I have argued numerous times that those calling for increased city "planning"--such as Peter Brown--are simply seeking a more appealing way to implement land-use regulations. While the article does not mention any questions about "planning", Klineberg equates land-use regulations and "planning". But that isn't the real story here.
Rice University sociologist Stephen Klineberg, who has gauged voter support for zoning and stronger development protections for decades, said much of the support for such planning improvements likely falls at the feet of the Ashby high-rise development. [emphasis added]
Assuming that the poll accurately reflects the sentiments of Houstonians in general is a stretch. However, that doesn't stop the Chronicle from shouting from the rooftops. This isn't surprising since the paper eagerly embraces virtually any proposal that regulates or controls the activities of individuals. Rather than wait for an actual land-use law to be proposed, the paper wants to take the lead and start the public relations campaign now.
Back in the early 1990s the Houston Post played cheerleader to the last attempt to bring zoning to Houston. That paper trotted out poll after poll showing support for zoning, even on the eve of the referendum. But the defeat of zoning in 1993 did not deter zoning advocates, who have continued to press for land-use regulations.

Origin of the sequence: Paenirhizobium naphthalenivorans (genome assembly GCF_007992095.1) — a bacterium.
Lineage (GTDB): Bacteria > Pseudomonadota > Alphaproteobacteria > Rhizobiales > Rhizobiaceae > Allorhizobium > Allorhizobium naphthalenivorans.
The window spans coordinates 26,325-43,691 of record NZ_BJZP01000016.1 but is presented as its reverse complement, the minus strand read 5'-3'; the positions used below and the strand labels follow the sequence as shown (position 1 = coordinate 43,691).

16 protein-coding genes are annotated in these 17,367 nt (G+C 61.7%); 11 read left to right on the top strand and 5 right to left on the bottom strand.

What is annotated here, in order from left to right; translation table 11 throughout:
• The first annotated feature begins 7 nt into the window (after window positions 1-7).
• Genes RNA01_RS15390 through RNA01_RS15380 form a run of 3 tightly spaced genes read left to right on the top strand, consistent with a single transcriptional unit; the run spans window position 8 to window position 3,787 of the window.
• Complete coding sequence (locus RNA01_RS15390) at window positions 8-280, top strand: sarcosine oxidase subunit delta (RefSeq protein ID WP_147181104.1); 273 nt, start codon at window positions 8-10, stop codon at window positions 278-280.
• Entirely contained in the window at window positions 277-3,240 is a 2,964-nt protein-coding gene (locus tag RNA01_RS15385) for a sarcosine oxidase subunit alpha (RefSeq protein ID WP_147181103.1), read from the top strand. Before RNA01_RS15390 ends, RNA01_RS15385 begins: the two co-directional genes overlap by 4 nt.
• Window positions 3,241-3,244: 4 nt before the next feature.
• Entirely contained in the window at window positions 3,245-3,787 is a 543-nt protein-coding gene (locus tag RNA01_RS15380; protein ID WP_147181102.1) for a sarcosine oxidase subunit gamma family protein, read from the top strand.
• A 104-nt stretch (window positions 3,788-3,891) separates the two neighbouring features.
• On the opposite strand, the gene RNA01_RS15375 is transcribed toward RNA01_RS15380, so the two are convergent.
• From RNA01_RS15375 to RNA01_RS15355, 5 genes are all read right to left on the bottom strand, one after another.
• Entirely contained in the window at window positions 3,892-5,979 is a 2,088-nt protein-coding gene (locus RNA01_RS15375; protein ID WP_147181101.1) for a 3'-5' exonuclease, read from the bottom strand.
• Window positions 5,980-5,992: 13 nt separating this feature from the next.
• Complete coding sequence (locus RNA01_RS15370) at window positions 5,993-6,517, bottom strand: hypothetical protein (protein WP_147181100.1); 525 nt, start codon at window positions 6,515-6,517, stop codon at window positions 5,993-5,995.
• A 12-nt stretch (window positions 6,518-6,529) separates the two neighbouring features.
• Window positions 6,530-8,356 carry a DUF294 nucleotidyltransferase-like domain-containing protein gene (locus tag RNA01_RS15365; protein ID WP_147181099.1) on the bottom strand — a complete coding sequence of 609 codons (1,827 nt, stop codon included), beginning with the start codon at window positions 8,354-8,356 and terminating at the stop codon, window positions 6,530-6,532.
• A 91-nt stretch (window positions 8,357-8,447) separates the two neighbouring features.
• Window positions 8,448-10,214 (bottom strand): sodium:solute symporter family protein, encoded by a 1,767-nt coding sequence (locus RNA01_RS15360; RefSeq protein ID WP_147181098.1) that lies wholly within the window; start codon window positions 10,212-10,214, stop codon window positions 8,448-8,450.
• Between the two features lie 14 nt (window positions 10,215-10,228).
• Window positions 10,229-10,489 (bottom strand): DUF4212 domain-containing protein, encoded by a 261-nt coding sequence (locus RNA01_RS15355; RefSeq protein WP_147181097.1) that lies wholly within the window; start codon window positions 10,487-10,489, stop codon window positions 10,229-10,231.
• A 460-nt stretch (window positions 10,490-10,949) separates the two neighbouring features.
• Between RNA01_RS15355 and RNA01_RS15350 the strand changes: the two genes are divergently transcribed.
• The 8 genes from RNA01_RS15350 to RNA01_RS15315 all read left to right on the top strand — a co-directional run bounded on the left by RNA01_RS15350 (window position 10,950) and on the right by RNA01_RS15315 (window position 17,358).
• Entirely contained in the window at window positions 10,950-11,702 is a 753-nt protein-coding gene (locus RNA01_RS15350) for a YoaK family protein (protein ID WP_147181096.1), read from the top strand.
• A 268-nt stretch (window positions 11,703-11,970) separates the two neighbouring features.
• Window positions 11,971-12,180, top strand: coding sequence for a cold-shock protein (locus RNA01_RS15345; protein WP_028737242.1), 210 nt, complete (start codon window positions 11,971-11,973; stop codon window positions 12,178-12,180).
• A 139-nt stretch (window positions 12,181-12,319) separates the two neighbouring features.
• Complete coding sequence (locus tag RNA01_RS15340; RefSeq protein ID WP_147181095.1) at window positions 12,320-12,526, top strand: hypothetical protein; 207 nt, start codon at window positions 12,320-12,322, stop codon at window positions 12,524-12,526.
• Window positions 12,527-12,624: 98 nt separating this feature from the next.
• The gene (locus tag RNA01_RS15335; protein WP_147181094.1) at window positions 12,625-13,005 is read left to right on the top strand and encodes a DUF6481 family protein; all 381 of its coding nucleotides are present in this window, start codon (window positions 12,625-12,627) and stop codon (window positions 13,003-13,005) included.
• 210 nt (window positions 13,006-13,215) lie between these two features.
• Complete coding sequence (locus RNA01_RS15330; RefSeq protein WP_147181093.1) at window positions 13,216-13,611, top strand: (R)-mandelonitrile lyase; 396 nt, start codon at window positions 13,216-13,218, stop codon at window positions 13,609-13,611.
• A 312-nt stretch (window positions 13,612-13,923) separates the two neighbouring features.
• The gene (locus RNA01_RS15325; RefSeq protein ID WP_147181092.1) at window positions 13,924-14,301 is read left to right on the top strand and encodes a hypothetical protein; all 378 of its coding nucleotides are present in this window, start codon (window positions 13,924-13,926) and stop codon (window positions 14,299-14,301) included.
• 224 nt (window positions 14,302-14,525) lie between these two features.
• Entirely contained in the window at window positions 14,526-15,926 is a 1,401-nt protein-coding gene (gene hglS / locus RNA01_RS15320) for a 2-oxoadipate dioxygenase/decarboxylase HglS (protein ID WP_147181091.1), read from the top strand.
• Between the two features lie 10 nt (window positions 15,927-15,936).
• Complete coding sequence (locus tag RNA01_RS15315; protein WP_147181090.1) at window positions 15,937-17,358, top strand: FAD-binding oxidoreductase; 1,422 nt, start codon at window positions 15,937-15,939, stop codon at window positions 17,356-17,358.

What is particularly interesting about the papers using these polls is that they evade one very important fact: On three separate occasions a poll--a referendum--has been taken on zoning, and each time it has been defeated. The only poll that really matters--a binding vote by the citizenry-- is repeatedly ignored by both the Chronicle and advocates of land-use regulations.
What is also interesting is that zoning advocates (that is what they are, but they lack the intellectual honesty to say so) keep bringing up the same stale arguments. Without zoning, or "planning", or land-use regulations our "quality of life" will deteriorate, our economy will crumble, and Houston will become unlivable.
These arguments weren't true in the 1990s and they aren't true now. As evidence, Houston's population and job growth has been among the nation's leaders for decades. Houston did not experience the housing bubble and it has weathered the recession much better than most major cities. The predictions made in the 1990s have not come true, and yet
I can think of a number of possible explanations for this lack of creativity. Perhaps
The Chronicle's article is the opening shot of what will surely become another battle to defend property rights in Houston. The battle cannot be fought with economic or practical arguments (as many anti-zoners did in the 1990s). The battle must be fought on moral grounds--on the intransigent moral right of each individual to use his property for his own values and interests (so long as he respects the mutual rights of others). A battle fought on any other grounds concedes morality to our enemies.
Morality--and specifically the morality of rational self-interest--is on our side. It is our most powerful weapon. We must brandish it proudly and without reservation.